Depending on the kind of message you try to get across, and what the higher-ups will think, some video types you can make use of includes: animations, time lapse, stop motion, product demo or case study.
Various decisions must be made in-between, too that could potentially affect how a video is perceived by your target audience, in the end. For instance, subtle choices like the music, theme, length of a video, tone of actors and formality of the video will have a lingering effect, even once the video is done.
The most common types of videos used include:
Explainer videos: These do pretty much what their name suggests. They explain what your company does and your approach to the problem you’re trying to solve.
Pre-roll video ads: These are by far the most common (and, if their popularity is any indicator, effective) kind of video. They last for a maximum of 30 seconds and are supposed to pass the message almost right off the bat.
Influencer interviews: People are a lot more likely to buy a product if it’s recommended to them by someone they are familiar with. Preferably, the said person should be someone with some level of authority in the field. For instance, Bill Gates or Linus Torvalds talking about a piece of technology will have people’s immediate attention.
The first 5 seconds of the video matter. Nothing captures people’s attention more than something they have never seen before. And with millions of hours’ worth of video content watched every single day, it’s increasingly more and more difficult to achieve something both original and not over-engineered.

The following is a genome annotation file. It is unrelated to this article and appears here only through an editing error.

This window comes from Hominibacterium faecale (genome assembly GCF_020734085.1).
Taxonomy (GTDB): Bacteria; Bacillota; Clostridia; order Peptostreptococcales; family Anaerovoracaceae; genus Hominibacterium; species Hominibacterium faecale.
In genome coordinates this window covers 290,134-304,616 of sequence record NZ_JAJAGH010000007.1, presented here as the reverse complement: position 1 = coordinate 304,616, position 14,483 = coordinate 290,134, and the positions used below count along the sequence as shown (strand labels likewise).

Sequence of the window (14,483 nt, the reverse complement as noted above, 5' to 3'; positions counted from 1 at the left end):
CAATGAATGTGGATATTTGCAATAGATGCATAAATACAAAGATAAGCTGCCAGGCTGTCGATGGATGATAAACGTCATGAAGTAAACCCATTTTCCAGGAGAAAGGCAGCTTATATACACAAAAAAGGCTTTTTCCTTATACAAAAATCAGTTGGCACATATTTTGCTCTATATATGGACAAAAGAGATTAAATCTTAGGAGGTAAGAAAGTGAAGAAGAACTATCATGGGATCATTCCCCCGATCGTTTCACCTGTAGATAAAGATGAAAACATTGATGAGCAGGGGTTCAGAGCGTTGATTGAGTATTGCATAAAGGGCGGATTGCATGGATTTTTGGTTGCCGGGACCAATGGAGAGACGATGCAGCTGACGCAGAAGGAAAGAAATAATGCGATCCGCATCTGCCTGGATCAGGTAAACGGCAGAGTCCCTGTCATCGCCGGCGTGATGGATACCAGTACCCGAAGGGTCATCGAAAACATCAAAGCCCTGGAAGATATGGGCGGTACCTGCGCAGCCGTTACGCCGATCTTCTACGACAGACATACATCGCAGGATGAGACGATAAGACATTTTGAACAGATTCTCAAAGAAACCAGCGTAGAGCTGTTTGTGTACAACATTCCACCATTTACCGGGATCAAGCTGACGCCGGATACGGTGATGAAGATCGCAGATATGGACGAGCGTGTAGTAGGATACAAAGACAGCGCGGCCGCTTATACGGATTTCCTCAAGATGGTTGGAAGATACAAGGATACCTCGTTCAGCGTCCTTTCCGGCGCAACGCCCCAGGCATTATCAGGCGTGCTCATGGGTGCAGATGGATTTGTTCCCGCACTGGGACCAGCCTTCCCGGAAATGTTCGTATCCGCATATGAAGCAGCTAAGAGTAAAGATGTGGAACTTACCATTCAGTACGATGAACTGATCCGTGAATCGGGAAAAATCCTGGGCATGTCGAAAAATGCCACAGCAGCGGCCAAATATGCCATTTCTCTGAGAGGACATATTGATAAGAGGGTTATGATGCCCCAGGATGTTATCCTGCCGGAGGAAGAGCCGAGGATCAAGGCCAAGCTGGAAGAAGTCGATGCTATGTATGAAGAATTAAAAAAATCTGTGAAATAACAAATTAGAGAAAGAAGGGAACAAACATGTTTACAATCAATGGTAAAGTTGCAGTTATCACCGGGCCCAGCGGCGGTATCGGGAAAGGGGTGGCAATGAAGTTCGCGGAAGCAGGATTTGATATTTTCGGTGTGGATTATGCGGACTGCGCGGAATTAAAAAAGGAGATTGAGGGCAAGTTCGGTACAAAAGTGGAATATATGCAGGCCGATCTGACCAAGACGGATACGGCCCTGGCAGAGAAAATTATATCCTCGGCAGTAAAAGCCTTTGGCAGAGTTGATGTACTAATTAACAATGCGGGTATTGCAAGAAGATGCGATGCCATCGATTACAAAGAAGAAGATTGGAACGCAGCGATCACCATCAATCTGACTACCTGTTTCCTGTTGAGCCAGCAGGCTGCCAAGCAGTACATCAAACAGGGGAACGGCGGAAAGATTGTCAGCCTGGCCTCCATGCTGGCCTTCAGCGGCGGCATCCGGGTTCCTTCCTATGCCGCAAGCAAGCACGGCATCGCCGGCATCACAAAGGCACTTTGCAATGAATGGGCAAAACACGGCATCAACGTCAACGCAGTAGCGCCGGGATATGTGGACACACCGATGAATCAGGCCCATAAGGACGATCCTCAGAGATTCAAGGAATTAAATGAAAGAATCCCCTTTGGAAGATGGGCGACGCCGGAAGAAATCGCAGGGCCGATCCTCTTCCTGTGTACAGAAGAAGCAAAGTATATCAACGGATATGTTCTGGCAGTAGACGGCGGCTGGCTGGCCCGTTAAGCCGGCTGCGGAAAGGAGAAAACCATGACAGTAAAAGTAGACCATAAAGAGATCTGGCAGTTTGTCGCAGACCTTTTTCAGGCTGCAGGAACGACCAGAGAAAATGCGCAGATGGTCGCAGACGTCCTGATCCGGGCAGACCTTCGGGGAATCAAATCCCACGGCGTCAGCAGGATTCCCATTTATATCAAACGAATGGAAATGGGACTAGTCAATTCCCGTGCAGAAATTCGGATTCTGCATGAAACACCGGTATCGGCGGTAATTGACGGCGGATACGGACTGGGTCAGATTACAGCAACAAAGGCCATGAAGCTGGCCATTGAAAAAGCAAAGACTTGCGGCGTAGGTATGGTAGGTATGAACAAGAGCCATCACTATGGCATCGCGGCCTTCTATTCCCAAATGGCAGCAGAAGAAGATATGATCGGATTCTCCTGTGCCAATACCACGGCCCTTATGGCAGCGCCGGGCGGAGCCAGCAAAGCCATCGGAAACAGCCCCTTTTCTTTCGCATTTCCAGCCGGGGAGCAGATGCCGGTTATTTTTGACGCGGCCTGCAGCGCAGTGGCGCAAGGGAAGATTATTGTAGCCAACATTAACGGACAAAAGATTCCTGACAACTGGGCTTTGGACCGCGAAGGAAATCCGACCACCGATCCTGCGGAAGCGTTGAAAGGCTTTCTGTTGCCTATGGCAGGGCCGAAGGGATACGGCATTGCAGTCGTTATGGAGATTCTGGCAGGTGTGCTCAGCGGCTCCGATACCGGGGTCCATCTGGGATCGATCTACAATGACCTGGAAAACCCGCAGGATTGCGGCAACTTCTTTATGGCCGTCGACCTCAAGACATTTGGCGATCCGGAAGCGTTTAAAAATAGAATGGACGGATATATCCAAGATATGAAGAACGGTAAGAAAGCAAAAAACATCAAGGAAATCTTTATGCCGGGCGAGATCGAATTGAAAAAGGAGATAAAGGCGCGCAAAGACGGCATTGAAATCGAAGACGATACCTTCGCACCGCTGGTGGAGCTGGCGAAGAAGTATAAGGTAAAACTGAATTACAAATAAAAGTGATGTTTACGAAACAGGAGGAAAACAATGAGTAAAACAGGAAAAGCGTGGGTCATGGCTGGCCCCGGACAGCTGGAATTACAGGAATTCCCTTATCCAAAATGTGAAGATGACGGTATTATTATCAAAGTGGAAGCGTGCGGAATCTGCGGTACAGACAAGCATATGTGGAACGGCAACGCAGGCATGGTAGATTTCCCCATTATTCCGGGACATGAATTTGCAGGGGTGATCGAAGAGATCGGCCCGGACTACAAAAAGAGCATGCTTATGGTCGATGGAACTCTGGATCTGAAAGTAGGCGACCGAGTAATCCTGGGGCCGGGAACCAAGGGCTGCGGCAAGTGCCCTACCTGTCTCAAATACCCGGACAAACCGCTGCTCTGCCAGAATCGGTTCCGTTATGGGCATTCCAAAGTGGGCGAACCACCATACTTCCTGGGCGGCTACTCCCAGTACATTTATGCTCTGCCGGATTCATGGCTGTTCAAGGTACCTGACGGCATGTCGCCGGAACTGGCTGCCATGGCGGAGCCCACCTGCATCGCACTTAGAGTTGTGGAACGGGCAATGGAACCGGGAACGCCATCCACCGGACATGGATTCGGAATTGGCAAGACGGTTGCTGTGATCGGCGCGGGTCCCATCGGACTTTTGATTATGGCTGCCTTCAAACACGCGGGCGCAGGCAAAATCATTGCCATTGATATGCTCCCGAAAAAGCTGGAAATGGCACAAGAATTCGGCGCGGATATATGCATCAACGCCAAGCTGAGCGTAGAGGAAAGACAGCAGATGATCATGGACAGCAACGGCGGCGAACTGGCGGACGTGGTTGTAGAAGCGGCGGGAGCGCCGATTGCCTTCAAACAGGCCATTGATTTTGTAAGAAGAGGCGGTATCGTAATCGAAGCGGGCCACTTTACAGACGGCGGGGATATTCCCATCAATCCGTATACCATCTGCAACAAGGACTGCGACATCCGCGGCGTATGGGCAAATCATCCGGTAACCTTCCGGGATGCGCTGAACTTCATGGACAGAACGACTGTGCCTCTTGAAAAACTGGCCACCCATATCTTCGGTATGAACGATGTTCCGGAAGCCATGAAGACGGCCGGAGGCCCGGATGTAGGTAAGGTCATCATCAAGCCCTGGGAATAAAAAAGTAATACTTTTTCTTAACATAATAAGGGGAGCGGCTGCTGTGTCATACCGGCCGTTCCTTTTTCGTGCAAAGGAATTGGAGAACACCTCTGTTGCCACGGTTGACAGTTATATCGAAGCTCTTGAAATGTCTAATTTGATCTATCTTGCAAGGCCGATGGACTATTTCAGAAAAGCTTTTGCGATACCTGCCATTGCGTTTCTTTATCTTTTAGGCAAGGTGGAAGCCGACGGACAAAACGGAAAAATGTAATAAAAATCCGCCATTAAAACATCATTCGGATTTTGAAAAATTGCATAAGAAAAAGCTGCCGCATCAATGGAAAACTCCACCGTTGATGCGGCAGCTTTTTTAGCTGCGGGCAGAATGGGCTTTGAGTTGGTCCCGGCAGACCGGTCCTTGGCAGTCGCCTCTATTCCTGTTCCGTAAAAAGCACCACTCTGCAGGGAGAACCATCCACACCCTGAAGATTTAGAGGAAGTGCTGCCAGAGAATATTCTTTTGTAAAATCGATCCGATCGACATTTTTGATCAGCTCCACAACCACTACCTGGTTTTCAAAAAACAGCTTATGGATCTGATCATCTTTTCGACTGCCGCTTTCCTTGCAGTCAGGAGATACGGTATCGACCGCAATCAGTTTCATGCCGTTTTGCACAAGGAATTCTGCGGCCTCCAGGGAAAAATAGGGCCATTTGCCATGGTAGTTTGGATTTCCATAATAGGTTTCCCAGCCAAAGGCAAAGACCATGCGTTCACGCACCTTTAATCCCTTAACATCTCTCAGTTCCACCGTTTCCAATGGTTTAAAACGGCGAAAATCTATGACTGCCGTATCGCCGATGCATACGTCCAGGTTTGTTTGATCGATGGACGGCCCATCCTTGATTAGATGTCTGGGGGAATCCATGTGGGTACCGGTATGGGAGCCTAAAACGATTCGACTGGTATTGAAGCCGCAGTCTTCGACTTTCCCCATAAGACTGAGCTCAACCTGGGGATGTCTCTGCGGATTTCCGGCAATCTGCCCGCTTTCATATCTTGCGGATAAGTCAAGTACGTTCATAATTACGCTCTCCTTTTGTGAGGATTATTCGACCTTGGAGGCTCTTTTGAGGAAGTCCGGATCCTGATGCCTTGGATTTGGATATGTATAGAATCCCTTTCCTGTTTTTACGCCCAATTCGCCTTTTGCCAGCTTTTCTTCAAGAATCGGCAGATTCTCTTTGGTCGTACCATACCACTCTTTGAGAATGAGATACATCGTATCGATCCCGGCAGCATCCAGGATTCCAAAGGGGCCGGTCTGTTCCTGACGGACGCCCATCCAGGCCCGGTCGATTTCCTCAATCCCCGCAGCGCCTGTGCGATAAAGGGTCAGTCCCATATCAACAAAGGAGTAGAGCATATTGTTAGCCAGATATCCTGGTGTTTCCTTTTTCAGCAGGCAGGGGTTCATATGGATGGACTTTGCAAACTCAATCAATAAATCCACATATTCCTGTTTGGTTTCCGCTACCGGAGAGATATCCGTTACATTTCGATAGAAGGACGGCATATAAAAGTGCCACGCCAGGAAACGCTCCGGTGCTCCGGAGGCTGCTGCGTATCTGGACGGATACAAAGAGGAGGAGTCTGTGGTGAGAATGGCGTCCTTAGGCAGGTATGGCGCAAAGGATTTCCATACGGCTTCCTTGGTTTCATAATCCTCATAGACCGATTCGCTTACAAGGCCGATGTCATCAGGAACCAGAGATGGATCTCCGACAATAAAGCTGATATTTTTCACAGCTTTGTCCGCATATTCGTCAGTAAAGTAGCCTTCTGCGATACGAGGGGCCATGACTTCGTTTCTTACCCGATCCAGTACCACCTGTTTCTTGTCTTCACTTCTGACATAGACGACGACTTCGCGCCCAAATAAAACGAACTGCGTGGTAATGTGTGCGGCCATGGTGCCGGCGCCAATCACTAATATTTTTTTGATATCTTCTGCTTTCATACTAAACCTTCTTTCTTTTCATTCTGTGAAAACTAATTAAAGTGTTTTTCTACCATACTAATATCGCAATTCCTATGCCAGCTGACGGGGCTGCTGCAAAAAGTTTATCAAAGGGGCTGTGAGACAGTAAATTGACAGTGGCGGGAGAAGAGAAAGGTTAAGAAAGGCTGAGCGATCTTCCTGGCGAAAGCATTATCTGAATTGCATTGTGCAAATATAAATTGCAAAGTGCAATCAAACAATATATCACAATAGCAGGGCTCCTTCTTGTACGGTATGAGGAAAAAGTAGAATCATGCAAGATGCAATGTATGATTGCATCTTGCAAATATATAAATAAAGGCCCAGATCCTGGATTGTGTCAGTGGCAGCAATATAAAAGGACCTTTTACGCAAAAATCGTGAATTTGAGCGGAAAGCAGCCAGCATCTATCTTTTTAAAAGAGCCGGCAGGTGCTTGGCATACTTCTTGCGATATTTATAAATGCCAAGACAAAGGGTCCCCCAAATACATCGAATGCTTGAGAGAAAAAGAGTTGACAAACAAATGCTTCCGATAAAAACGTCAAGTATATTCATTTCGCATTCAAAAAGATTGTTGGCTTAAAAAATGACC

To be original, it helps to take a step back and look at what other people in the market have already done. It takes a bit of research to be able to shift through the same tired techniques directors have borrowed from each other over the years.
The point isn’t merely to engage an audience – it’s more to solicit a reaction. Challenge your viewers into buying your idea by leveraging all that fantastic footage lying around in your video library rather than reusing generic stock imagery and videos.
And since the internet is so large and so diverse, it takes quite a bit of effort and imagination to find something that will interest your viewers. It may take a bit of trial and error, research, and video content management, but you’ll eventually get there.
Get to the point